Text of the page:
This I Believe

Meghan - Centennial, Colorado
Entered on November 19, 2006
Age Group: Under 18

My entire life has been about death. I was born two months premature, barely larger than the palm of my hand today, so from the very second I took my first breath I was fighting for the next one. Logically speaking, I shouldn’t have survived…but logically speaking, the bumblebee is anatomically unable to fly. So I lived. Then again, in third grade, I was hit by a car. It would’ve been easy for the car to hit me and keep going, crush the life out of me…but it didn’t. It stopped. So I lived again. And again and again and again…because life is a process of avoiding death everyday. Heck, I could die getting out of bed! I could die using a microwave or mopping the floor or from a paper cut or by playing golf or painting a picture or eating a banana or a hundred other ways every second of every day. Death, when you think about it, is a part of life. In Mexico they celebrate Dia de los Muertos, Day of the Dead, to remember those who’ve passed on and celebrate death. They believe that from the moment you’re born, you’re dieing. But people don’t talk about the ways we could die or the slow process of dieing each day. What people talk about are all the chances they get to live.

Someone famous once said, “Do not fear death; fear the unlived life.” Death is like rain; no matter how many sunny days you get or what you do to avoid it, it’s going to find you. I can’t control death, I can’t stop death, I can’t reason with death…death and changes are the only inevitable parts of life. So, why fear death? I decided a long time ago that everyone has to face it at some point or another, and after it’s over, it’s over. I don’t know what it’s like or how it works or anything at all…no one knows. Fearing death is like fearing rain…it’s useless, and there’s so many other things you could spend your time doing. Like living.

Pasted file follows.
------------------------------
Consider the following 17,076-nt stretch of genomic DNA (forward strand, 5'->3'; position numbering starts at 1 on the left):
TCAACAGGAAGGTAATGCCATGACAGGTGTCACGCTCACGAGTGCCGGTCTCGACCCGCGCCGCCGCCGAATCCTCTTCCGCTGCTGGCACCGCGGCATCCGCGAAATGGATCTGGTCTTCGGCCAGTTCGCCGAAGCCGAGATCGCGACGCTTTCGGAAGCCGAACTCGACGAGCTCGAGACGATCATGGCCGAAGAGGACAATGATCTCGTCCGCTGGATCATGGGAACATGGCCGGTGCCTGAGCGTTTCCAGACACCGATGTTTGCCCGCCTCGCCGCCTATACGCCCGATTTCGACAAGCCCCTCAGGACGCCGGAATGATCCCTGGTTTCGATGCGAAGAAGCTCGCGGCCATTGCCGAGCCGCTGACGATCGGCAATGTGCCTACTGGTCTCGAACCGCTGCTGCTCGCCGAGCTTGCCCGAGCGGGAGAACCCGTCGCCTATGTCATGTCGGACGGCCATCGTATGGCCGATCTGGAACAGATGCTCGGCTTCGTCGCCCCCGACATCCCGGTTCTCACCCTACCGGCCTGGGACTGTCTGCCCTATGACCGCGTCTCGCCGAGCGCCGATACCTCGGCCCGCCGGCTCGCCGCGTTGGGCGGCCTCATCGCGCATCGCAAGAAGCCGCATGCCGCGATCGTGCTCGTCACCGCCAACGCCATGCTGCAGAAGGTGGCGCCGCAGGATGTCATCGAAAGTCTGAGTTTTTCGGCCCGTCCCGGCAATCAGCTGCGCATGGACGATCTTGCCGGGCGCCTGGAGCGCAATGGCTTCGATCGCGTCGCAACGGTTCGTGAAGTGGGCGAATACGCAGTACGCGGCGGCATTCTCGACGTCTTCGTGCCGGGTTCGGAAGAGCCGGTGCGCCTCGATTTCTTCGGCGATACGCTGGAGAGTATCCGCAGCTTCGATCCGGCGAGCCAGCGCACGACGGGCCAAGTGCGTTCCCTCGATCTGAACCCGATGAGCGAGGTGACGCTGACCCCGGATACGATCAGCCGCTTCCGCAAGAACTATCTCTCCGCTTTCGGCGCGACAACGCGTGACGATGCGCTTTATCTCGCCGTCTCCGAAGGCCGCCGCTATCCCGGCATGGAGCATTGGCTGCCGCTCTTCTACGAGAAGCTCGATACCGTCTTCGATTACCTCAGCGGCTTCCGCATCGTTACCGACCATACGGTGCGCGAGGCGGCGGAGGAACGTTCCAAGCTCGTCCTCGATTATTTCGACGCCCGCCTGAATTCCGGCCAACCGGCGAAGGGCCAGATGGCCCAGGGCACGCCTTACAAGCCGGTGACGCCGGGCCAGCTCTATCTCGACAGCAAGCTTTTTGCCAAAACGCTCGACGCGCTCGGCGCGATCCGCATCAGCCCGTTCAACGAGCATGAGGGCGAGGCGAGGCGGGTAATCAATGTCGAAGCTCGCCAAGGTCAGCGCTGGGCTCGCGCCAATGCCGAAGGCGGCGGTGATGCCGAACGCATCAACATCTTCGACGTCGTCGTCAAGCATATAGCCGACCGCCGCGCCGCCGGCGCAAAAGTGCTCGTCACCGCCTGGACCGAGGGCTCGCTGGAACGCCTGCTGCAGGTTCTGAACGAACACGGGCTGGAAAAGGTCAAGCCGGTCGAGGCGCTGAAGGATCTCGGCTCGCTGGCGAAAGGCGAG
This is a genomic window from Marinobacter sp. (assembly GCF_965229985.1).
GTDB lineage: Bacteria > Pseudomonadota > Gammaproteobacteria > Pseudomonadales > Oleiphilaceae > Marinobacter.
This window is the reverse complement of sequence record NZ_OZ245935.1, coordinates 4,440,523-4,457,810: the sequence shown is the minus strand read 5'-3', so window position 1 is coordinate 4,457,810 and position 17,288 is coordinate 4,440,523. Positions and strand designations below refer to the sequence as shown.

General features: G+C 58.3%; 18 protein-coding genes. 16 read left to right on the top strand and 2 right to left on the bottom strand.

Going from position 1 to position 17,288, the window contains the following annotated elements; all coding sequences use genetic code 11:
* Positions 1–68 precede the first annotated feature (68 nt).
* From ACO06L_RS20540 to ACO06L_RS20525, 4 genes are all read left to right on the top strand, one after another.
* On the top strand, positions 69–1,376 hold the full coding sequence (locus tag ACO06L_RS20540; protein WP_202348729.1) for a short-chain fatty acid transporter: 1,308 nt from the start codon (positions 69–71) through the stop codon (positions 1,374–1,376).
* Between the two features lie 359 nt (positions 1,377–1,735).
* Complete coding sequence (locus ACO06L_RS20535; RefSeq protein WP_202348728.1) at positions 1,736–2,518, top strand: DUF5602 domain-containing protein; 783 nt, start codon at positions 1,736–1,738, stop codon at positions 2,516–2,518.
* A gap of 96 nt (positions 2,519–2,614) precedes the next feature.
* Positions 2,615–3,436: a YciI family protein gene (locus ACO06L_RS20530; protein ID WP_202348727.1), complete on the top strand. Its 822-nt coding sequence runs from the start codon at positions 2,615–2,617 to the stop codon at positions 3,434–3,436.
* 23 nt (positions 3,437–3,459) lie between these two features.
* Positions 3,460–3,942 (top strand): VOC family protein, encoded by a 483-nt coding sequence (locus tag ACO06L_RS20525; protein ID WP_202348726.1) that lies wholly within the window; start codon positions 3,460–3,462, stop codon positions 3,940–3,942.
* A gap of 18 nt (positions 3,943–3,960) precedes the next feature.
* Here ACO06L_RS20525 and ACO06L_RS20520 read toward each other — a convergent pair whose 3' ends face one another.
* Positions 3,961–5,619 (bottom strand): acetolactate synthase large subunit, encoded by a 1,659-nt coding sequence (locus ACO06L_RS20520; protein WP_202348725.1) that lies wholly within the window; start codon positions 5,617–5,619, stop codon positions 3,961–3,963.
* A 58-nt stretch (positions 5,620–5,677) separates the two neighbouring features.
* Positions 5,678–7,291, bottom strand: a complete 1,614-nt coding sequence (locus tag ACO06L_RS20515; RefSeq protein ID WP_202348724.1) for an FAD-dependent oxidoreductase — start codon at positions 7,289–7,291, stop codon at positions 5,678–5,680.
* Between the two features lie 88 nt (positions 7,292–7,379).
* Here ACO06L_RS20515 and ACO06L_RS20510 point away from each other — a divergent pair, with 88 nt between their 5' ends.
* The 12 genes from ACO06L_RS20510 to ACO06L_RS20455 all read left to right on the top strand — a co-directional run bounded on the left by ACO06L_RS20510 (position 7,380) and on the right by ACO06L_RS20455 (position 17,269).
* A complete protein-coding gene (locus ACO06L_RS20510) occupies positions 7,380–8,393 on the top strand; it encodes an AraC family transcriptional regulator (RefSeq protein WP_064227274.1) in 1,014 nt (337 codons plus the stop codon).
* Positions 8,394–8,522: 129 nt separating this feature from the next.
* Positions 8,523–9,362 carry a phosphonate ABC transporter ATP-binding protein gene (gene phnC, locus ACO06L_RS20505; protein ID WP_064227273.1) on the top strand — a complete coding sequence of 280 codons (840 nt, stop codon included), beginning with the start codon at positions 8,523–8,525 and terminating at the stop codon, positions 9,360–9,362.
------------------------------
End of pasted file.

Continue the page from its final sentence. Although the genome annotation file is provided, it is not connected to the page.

My grandma, two of my close friends, and a dog I loved very much have all been hit by cancer. They, of all people, have a right to be afraid. Death for them is close and tangible; they might not get another day or even another hour. But of everyone I know, they fear death the least. Each moment to them is precious. Minutes before the dog died, he was lying out in the sun sniffing the breeze. Not a care in the world, just sitting there, enjoying where he was. People truly don’t have anything but now for certain; yesterday is over and tomorrow may never come. All we can do is live for now.

Death, when you think about it, isn’t a very complicated concept: death is the end of life. So what is life, then? The thought of the unlived life used to scare me when I was little…I wasn’t ready to die, and the thought that I could with so many loose ends of my life unfinished was terrifying. It wasn’t until I finally understood what life is that I was able to accept death. Life is simple. Life is what I have at the end of each day. Life is going to school or work or catching snowflakes on my tongue or reading a book to a little kid or learning to knit or baking brownies with buttercream frosting or telling someone I love them. The unfinished life, then, is impossible. If I don’t know the ending of my life, I can’t leave it unfinished. It ends where it ends, like a story. My story.

I believe in death. I have to; it’s reality. But I also believe in life. Life is simple, life is precious, and life is all we get. So I believe that people shouldn’t fear death…people should just go out and live.